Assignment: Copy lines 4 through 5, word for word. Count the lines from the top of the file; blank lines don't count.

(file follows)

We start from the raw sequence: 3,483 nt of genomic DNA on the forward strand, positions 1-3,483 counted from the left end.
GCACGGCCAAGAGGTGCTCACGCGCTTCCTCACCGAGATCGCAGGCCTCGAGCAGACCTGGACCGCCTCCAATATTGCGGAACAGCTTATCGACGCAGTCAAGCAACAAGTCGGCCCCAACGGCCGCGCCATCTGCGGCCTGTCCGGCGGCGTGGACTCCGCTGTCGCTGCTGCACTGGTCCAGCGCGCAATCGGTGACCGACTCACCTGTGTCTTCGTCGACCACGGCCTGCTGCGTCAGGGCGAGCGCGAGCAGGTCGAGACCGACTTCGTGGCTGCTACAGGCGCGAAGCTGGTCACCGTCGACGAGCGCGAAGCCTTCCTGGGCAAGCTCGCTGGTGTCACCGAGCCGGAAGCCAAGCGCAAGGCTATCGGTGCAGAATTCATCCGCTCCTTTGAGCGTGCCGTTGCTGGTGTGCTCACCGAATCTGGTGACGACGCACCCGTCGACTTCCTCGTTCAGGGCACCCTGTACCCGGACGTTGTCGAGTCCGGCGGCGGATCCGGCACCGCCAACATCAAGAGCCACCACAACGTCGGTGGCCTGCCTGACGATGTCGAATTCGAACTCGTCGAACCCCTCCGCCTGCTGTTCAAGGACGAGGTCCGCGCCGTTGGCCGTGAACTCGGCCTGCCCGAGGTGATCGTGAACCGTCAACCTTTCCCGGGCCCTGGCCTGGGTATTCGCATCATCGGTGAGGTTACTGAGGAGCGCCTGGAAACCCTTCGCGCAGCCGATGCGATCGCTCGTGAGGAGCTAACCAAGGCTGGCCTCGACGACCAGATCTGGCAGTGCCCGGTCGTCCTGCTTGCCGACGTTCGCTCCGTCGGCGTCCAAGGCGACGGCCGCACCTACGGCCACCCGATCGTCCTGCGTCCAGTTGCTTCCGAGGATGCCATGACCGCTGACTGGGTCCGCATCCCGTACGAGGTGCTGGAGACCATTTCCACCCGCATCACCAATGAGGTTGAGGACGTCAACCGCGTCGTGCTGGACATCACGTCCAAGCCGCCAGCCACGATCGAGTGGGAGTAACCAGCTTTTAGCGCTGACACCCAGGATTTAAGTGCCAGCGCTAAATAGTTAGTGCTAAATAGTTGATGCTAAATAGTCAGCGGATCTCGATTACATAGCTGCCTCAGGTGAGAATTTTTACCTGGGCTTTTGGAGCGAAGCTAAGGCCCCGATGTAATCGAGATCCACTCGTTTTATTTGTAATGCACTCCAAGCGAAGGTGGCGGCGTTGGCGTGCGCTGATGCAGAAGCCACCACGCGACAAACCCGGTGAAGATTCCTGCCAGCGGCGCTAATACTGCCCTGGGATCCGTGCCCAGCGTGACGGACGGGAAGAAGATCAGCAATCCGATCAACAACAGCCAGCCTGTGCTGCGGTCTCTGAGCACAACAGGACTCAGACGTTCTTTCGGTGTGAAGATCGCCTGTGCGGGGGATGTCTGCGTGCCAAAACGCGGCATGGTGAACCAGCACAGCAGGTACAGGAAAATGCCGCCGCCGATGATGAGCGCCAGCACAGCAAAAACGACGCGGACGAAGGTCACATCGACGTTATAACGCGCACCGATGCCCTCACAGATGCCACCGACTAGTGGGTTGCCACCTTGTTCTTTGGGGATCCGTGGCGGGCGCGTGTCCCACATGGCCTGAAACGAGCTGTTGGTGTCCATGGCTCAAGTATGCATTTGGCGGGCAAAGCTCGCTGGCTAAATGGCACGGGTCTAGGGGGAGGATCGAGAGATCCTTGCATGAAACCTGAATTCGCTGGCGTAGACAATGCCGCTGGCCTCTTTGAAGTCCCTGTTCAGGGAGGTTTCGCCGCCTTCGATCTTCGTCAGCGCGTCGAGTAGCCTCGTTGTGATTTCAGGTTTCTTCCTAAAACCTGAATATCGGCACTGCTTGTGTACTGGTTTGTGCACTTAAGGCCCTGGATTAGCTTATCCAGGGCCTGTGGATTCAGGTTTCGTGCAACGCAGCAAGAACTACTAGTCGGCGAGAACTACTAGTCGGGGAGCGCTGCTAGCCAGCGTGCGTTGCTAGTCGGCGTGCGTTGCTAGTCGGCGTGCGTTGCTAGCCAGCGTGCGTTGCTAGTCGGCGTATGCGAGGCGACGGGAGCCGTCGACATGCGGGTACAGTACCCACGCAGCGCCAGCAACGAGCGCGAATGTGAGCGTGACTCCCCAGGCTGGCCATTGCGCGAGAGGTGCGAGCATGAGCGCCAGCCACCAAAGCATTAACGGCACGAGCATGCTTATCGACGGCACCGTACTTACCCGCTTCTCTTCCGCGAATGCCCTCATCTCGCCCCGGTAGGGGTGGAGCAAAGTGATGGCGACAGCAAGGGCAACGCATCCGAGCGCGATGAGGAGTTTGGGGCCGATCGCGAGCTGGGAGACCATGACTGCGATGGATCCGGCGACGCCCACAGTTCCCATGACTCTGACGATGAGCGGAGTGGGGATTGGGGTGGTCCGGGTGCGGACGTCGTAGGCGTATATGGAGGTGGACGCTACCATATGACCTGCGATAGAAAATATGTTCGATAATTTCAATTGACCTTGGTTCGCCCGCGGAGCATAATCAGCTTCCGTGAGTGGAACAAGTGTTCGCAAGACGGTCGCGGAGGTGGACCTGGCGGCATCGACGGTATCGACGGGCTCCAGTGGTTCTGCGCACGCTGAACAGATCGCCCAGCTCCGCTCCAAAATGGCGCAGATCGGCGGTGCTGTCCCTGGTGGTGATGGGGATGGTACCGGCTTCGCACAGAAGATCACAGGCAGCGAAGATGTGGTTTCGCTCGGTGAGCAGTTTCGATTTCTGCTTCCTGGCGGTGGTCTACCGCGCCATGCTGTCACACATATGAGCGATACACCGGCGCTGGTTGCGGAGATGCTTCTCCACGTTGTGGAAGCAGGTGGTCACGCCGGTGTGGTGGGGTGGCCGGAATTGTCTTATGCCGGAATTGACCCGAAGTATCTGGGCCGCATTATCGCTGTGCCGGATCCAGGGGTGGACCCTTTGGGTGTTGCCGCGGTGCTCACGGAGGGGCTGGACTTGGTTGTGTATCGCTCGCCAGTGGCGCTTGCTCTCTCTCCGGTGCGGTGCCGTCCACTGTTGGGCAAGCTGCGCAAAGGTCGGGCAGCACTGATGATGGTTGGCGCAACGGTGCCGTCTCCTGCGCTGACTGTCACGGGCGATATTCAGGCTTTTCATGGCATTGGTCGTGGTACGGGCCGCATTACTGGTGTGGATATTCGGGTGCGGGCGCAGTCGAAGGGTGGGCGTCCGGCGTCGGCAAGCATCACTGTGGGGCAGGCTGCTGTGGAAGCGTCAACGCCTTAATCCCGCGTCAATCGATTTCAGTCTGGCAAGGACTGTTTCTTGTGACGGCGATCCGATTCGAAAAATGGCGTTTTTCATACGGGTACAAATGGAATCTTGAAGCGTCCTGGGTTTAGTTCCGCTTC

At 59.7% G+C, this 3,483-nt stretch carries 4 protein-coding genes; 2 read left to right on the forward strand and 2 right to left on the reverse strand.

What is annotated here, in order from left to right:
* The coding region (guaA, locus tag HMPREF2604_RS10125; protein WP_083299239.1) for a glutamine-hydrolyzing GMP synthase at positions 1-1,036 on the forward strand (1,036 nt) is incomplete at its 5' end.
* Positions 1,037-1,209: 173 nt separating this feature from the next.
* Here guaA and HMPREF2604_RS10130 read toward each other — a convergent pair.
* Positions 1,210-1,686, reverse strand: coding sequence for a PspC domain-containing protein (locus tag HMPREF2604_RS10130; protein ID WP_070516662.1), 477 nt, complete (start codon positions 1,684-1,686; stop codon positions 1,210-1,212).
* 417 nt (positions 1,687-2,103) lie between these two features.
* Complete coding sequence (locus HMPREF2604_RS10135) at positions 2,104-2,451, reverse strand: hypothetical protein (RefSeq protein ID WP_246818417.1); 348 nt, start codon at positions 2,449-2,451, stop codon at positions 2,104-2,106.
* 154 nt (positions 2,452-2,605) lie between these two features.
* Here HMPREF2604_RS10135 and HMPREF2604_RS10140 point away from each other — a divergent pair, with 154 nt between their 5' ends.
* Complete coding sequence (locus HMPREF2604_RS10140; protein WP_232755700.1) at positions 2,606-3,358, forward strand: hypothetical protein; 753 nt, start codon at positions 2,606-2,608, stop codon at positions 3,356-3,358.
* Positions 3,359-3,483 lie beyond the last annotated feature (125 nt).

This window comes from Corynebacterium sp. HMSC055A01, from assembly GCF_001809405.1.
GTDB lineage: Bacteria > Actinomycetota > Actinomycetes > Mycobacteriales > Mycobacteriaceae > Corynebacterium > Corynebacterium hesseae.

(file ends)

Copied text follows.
What is annotated here, in order from left to right:
* The coding region (guaA, locus tag HMPREF2604_RS10125; protein WP_083299239.1) for a glutamine-hydrolyzing GMP synthase at positions 1-1,036 on the forward strand (1,036 nt) is incomplete at its 5' end.